Update: In a post I wrote on collaborative democracy back in April, I mentioned that our friend Mary Minow had recently traveled to Sacramento to voice her support for California Senate Bill (“SB”) 445. The Bill, which increases privacy protections for library patrons by amending the California Public Records Act, was Mary’s idea and one which she submitted as a part of a “There Oughta be a Law” contest. As a contest winner, Mary’s bill was introduced by California State Senator Joe Simitian in Feburary, 2011. I’m happy to report that SB 445 was signed into law by Governor Brown a few weeks ago.
Recently, our Justia friend (and my Law Librarian-Hero) Mary Minow mentioned that she traveled to Sacramento to testify in front of the California State Senate on Senate Bill (“SB”) 445. The proposed bill seeks to amend the California Public Records Act by updating privacy protections for public library patrons as it pertains to the use of computers and online resources.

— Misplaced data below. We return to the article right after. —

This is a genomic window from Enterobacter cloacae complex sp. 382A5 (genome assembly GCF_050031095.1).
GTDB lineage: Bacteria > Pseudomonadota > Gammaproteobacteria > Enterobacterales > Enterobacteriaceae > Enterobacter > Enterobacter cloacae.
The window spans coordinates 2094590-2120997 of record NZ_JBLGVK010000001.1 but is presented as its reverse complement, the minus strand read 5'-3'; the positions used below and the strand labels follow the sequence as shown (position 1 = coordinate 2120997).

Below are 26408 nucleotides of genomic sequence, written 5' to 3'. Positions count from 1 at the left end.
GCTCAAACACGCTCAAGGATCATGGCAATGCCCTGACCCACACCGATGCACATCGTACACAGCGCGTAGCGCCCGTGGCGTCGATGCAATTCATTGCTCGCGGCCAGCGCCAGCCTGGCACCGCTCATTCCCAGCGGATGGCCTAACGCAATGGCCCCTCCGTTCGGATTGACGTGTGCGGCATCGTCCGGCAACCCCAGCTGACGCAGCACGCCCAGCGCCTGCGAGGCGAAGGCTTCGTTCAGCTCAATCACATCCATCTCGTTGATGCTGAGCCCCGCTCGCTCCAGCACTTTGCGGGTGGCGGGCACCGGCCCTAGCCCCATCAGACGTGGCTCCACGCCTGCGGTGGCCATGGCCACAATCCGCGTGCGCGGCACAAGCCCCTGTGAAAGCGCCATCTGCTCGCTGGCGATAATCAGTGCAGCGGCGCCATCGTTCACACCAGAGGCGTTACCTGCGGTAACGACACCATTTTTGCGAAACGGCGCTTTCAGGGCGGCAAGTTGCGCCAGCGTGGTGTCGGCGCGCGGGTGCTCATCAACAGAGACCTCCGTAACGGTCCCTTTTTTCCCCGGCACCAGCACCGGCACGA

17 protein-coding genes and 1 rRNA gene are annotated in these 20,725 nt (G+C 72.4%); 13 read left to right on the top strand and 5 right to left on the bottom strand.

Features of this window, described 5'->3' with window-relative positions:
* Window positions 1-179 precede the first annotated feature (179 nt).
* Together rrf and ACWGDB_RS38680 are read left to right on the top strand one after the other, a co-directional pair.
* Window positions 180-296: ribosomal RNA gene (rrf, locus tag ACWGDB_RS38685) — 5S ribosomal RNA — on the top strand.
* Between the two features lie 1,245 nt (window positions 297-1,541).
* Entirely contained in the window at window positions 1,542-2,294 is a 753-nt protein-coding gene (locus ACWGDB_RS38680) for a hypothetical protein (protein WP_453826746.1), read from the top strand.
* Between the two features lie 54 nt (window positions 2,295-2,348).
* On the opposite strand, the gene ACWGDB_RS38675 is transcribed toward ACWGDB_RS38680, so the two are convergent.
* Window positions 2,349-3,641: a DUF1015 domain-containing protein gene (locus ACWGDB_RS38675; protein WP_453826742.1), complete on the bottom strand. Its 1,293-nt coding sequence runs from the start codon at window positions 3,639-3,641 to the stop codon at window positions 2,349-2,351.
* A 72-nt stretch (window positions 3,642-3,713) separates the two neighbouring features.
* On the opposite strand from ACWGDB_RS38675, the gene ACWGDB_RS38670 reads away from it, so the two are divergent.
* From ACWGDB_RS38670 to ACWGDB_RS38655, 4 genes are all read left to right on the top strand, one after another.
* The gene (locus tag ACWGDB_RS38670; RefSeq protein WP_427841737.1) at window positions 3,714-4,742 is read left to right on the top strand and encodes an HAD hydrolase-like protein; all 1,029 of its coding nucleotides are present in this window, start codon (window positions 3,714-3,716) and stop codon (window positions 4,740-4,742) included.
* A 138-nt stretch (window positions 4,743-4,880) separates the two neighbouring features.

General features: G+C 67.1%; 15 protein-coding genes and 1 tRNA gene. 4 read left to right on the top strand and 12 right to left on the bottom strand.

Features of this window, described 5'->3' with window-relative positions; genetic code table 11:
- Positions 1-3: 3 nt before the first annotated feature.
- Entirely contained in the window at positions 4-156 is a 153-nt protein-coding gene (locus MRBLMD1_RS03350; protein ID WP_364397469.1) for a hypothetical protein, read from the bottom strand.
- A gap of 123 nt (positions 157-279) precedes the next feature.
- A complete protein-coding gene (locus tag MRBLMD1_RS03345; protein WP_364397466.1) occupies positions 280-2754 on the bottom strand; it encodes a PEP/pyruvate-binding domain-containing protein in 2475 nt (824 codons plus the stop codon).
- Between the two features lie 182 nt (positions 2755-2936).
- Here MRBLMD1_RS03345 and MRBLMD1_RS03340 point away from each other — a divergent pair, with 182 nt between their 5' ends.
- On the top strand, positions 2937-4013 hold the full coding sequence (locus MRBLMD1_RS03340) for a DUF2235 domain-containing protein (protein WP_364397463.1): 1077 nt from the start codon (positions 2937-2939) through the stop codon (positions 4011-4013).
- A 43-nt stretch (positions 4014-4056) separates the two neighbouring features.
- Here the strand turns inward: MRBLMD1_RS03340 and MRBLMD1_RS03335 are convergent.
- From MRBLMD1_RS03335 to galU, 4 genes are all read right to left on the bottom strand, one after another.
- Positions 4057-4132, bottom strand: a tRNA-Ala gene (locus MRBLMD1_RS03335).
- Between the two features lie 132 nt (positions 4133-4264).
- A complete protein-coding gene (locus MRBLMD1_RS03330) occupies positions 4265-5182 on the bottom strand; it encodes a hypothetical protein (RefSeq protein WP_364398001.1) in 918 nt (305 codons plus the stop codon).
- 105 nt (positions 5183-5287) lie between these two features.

While I’ve been able to spend some more time reading up on the Bill, and I encourage you to all to do the same, I actually wanted to focus this post on citizen (i.e., not lobbyist) participation as it applies to the drafting of state and federal laws. The reason Mary was up in Sacramento voicing her support for SB 445 is because she won a “There Oughta to be a Bill” contest, sponsored by California State Senator Joe Simitian. Senator Simitian has sponsored this contest since 2001 and, to date, 16 winning ideas proposed by California residents have been signed into law.